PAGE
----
what I have learned (thus far) from LibraryThing and BookPedia

1. It’s really worthwhile to go through books carefully once in a while. Thus far I have found, stuck in various books, a five dollar bill, a ticket stub from a train ride from Ann Arbor to Chicago when the girlchild was three months old, a photo of my father, a letter from another writer I thought I had lost, and lots of memories.

2. Of the 1,480 books I’ve catalogued so far (about half way done, I think), five or six I’ve had since high school. It’s actually kind of strange to think that these books (a 1972 edition of Tale of Two Cities, and a collection called “Story Poems” among them) have been following me around for thirty years. Multiple moves back and forth bouncing between Chicago, Europe, Boston, New Jersey, Michigan, Washington State. Why these particular books? I have no idea. I can’t explain it. However, I suspect I’ve kept my sophomore English copy of Tale of Two Cities because I liked the cover. Sometime I’ll scan it.

3. Once in a while, for whatever reason, I ignored my own rule and bought a cheap edition of one book or another. I won’t do that anymore, because handling that awful paper, yellowed, brittle, slightly smelly, reminds me about this rule in the first place: no sloppy, ugly, cheaply printed editions. A waste of trees, resources, and money.

4. My memory is full of holes. Why do I have a half dozen bookclub books? I can’t imagine ever wanting them or ordering them.

5. Systematically going through books to put them into a database is a time consuming but rewarding enterprise. I have found lots of books I haven’t read in a long time but loved, and would like to read again. Adam Bede, for example.

If you’d like to browse through my library holdings (which increase every time I find another book tucked away in a couch, or a pile next to a chair, or two dozen or so on a high shelf) you can do that by going to my LibraryThing profile page and clicking on catalog. Or you can click on tags and restrict your browsing to the books on writing, novels, my medical research holdings, or whatever else interests you.

If you’ve got a LibraryThing account, do post your username so we can all go gawk.

11 Replies to “what I have learned (thus far) from LibraryThing and BookPedia”

  1. Wow, “Story Poems” edited by Louis Untermeyer? I had also kept that paperback since high school, and just gave it away when I thinned the shelves last month. It had “The Highwayman,” not to mention “The Shooting of Dan McGrew”!

  2. Robyn– yes. Story Poems by Louis Untermeyer. My name is written on the inside cover in a rather child-like scrawl, dated 1971.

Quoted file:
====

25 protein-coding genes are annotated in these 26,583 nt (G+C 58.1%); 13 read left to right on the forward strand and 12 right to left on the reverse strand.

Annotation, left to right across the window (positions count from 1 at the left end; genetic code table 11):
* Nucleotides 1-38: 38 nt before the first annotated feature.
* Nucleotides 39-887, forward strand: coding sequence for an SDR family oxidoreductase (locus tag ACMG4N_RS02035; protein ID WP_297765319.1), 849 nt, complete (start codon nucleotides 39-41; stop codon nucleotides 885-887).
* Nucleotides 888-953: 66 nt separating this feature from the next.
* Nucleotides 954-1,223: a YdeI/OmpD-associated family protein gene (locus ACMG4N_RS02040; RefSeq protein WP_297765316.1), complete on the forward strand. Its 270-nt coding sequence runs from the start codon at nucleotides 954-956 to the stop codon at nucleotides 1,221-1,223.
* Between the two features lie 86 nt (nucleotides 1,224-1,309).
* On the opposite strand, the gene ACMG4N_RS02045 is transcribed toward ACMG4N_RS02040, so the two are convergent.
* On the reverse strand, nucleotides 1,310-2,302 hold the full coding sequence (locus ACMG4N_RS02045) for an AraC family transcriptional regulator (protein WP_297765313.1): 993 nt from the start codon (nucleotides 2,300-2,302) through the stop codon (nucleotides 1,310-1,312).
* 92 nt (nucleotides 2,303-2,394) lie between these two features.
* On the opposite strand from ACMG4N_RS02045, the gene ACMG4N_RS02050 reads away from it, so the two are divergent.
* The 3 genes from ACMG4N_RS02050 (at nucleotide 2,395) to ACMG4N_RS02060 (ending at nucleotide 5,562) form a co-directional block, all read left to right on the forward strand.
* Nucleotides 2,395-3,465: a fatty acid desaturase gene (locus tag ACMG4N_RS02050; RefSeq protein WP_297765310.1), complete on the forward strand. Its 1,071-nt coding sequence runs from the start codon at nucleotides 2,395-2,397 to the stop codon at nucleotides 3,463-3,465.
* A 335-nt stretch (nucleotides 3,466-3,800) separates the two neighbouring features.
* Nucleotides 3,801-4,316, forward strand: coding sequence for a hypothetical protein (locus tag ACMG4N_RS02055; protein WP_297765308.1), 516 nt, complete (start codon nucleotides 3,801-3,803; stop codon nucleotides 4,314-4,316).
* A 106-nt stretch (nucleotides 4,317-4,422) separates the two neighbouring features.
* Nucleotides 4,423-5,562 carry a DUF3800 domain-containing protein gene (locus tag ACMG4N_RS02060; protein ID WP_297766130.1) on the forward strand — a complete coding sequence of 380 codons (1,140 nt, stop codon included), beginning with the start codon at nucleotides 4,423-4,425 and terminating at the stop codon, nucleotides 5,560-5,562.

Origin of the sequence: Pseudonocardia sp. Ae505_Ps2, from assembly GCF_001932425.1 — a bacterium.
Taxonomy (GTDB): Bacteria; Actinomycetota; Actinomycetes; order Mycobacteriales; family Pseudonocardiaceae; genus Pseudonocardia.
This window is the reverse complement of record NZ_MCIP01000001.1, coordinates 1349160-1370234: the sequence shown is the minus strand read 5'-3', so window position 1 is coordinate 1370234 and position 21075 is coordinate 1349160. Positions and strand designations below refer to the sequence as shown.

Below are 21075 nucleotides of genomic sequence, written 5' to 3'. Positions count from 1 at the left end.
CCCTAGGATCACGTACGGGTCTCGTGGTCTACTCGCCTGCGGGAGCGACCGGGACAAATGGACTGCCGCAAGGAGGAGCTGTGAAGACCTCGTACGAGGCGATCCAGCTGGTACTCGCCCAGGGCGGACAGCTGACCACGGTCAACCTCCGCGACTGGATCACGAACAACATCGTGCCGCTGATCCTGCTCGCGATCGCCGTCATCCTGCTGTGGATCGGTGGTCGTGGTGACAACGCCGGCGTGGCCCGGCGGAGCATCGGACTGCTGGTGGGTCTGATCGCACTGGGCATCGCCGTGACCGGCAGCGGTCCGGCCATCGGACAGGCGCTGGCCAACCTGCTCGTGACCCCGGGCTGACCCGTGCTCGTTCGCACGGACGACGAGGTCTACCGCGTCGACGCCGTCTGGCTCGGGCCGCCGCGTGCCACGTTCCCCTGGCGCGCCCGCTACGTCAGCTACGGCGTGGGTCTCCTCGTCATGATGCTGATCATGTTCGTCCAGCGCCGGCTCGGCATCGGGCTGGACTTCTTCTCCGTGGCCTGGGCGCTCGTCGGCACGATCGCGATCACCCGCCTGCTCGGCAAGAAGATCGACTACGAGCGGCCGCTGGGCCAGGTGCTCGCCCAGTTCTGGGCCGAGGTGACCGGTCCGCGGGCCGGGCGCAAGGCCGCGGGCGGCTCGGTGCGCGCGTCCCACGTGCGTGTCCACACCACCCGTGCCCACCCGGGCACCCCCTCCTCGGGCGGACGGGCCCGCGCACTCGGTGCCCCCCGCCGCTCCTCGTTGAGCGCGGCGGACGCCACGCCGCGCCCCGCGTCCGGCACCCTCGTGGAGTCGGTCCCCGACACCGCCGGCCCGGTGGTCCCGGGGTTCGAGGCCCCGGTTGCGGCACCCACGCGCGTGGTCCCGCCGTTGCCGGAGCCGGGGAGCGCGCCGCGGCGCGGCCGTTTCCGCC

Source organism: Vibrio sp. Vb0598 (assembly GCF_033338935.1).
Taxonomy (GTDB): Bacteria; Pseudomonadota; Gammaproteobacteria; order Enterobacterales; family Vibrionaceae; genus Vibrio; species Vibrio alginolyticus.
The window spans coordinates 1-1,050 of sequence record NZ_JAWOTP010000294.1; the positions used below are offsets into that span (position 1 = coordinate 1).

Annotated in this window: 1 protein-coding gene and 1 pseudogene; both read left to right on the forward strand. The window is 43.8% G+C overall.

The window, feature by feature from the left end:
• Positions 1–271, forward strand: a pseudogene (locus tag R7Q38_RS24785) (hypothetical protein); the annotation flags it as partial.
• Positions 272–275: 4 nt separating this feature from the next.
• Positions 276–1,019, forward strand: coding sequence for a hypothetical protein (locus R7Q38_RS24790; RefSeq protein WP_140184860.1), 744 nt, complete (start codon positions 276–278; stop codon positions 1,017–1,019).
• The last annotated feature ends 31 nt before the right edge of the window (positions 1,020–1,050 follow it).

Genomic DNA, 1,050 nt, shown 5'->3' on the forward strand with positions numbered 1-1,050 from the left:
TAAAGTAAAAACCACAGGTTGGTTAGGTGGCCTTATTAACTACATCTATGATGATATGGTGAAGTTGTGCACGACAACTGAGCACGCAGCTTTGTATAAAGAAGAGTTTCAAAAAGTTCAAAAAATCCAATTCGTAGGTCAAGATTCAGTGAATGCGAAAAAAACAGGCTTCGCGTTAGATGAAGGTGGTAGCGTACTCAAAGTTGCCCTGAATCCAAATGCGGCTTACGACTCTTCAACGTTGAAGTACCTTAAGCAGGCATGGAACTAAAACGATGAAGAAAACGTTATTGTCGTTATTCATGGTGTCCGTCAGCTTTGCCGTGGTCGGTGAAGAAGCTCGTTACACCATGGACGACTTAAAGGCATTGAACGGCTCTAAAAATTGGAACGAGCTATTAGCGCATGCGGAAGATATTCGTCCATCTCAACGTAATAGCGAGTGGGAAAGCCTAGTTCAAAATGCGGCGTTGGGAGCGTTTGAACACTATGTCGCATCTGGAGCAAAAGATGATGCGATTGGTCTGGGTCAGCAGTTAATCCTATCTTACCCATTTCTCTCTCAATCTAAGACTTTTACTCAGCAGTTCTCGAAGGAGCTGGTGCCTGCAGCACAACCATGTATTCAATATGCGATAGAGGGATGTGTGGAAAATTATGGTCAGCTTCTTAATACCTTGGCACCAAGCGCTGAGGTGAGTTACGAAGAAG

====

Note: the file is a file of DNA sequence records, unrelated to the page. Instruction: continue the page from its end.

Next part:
I can’t believe you had this book. Or wait a minute: yes I can.

  3. re my own little OC problem… I have found that if I use the Tag Cloud view I can spot the places where I’ve let a typo into a tag (e.g., you have a teeny 10950s and a big 1950s). Double-click on the erroneous one and it’s a fast path to edit the typo.

    That is all. r

  4. thanks for that catch… and just because something isn’t in the library doesn’t mean I haven’t read it, you know.


  5. I forsee as the next-frontier tag at LT: Used.to.Have.

    Not that there’s anything wrong with that [rg]

  6. that would be a good idea, except it would feel like cheating to add a thousand or so books.Ihave.read.but.no.longer.own

    but I do wonder how many books that would be. I would guess I average maybe two books a week, which is around 100 books a year (since, say, age 10) …wow.

    Also, I’d have to factor in five years in graduate school when I would guess that my average was closer to ten books a week.


  7. I’d put off visiting the LT website until I had started the last week before maternity leave (the week I’ve taken off work to be at home to clean up before baby is born). But it sucked me in today. When I figure it all out, I’ll be able to post my profile, but for now it’s reminding me that it’s been a long time since I’ve written a bibliography. And longer since I’ve scanned the bookshelves here at home. Thanks for the referral.

  8. Pam — I hope you’ll make sure somebody posts a note here when the baby arrives. I’m sending good thoughts your way.

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